Tomorrow’s Job Market

In Tomorrow’s Lawyers, leading scholar Richard Susskind envisions the future of legal practice. He argues that with the introduction of new technologies there will be a dramatic change in the jobs that lawyers hold. In particular, he predicts a sharp decrease in the number of traditional legal practitioners, along with the emergence of new jobs for lawyers.

Susskind names eight new types of jobs. They are:

1) the legal knowledge engineer

2) the legal technologist

3) the legal hybrid

4) the legal process analyst

5) the legal project manager

6) the ODR practitioner

7) the legal management consultant

8) the legal risk manager

The legal knowledge engineer will “organize and model huge quantities of complex legal materials and processes” into computer systems. These systems will be able to solve specific legal problems.

The legal technologist will build the “channels through which non-lawyers access the law” along with the foundation of legal services.

The legal hybrid will be a lawyer versed in another discipline, who provides hybrid advice. For example, the commercial lawyer who also acts as a strategy consultant, the corporate lawyer who also acts as a deal broker, or the family lawyer who also acts as a therapist.

The legal process analyst will breakdown a piece of legal work into different tasks and will delegate those tasks to the appropriate service provider.

The legal project manager will oversee the delegation of the work to the appropriate providers. They will ensure that the jobs are completed properly and on time, ending with them “pull[ing] the various work projects into one seamless service for the client”.

The ODR practitioner will “advise clients on how to best use online dispute resolution facilities and will be experts in resolving disputes conducted in electronic environments.”

The legal management consultant will provide strategy consulting on issues like long-term planning, legal needs assessment, and organizational structure.

The legal risk manager will help companies avoid legal problems in the first place. “Their focus will be on anticipating the needs of those they advise, on containing and pre-empting legal problems… potential pitfalls and threats to the business.” They will conduct activities like compliance audits, litigation readiness assessments, and analysis of contractual commitments.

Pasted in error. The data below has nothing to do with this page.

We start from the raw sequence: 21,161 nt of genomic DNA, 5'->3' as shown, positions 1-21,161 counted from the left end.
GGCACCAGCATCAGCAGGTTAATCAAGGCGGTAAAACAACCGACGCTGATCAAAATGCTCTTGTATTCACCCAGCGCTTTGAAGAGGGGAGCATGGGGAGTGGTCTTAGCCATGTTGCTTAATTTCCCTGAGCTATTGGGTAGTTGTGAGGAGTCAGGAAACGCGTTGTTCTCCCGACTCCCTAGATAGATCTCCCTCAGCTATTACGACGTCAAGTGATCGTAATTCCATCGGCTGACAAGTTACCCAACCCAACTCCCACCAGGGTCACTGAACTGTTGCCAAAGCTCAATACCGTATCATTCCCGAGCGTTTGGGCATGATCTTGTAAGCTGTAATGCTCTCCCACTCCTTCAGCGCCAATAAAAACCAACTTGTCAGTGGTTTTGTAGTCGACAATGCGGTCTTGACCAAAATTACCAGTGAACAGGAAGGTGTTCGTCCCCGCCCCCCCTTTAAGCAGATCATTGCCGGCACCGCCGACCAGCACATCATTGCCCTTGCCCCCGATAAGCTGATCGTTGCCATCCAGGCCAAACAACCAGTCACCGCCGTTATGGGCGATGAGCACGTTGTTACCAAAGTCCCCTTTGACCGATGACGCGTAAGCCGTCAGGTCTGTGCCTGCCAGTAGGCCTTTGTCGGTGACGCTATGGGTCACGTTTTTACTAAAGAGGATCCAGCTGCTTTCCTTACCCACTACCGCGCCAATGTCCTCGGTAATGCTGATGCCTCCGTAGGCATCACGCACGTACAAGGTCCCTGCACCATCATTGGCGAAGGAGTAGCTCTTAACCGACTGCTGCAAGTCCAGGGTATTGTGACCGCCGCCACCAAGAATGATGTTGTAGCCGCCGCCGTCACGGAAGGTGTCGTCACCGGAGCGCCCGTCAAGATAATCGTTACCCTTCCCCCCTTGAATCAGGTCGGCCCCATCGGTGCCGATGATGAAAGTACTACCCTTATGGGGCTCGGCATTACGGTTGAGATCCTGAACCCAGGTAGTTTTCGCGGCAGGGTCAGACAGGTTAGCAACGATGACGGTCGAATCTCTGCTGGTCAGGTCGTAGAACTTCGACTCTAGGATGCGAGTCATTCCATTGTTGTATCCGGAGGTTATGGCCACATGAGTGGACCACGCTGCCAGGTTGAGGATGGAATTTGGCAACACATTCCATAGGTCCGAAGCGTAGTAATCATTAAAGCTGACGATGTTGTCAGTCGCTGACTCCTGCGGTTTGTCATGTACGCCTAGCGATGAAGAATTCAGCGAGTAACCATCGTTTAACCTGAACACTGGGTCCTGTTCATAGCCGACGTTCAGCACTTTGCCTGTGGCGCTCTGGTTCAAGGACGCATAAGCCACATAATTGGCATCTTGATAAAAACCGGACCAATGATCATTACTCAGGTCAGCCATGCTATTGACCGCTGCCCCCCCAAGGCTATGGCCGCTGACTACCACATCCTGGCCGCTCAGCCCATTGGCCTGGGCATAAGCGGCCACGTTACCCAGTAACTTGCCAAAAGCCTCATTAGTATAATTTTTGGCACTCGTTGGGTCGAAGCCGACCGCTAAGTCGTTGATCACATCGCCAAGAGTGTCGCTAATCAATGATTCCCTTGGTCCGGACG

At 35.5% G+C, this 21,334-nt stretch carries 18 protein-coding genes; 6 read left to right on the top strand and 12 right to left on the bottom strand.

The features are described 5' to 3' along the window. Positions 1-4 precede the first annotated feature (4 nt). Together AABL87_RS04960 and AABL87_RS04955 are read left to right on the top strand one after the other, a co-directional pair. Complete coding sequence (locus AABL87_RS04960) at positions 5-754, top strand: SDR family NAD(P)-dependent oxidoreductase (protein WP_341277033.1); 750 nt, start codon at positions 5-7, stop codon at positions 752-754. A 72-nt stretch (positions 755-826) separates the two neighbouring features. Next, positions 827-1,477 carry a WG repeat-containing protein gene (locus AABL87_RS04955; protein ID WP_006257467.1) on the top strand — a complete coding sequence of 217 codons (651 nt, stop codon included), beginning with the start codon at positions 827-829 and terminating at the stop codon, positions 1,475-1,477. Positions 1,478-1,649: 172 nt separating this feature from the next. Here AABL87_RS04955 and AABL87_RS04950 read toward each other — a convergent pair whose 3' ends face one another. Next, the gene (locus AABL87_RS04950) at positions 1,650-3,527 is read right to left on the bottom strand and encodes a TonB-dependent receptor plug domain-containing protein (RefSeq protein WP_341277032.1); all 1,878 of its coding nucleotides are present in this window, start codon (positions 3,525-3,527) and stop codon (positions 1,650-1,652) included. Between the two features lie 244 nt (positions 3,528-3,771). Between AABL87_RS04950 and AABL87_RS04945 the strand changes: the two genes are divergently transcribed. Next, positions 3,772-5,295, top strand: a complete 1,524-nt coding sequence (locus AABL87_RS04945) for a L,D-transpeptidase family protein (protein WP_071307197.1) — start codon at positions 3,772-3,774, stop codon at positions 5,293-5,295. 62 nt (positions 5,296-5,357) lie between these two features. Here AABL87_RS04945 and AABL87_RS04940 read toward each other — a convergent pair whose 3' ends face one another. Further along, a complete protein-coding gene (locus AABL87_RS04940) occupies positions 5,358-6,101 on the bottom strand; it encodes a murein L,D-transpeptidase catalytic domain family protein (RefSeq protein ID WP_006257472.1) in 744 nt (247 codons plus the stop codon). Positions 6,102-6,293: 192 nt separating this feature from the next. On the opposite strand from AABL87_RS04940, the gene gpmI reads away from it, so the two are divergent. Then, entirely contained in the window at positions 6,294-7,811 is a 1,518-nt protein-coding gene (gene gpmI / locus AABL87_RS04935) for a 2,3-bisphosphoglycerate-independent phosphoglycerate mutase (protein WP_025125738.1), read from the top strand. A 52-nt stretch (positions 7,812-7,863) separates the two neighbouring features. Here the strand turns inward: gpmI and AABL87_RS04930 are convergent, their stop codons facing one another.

With the emergence of new jobs, how should law schools be training new lawyers? Should law schools focus more on the emergent job market? I would answer yes but with a caveat. The most critical part of law school is training people on how to think like a lawyer and how to think critically. These skills are important for any legal job.

(Views are my own and do not reflect the views of any organization.)

Comments

  1. I see no mention of “law librarian”, “legal information specialist”, “legal researcher”, or even “research lawyer”. Mr Susskind has argued that artificial intelligence systems will assume these information-related tasks. (Or perhaps Mr Susskind is thinking exclusively of careers for lawyers and not for librarians?) With the possible exception of “legal knowledge engineers”, I see no mention of a role for the skills commonly perceived as pertaining to law librarians. In this light, forward-thinking law schools and law firms should be contemplating the future roles of legal research, legal research instruction and law libraries in their organizations, curricula and training.

  2. Louis Mirando, those things are not new types of jobs.

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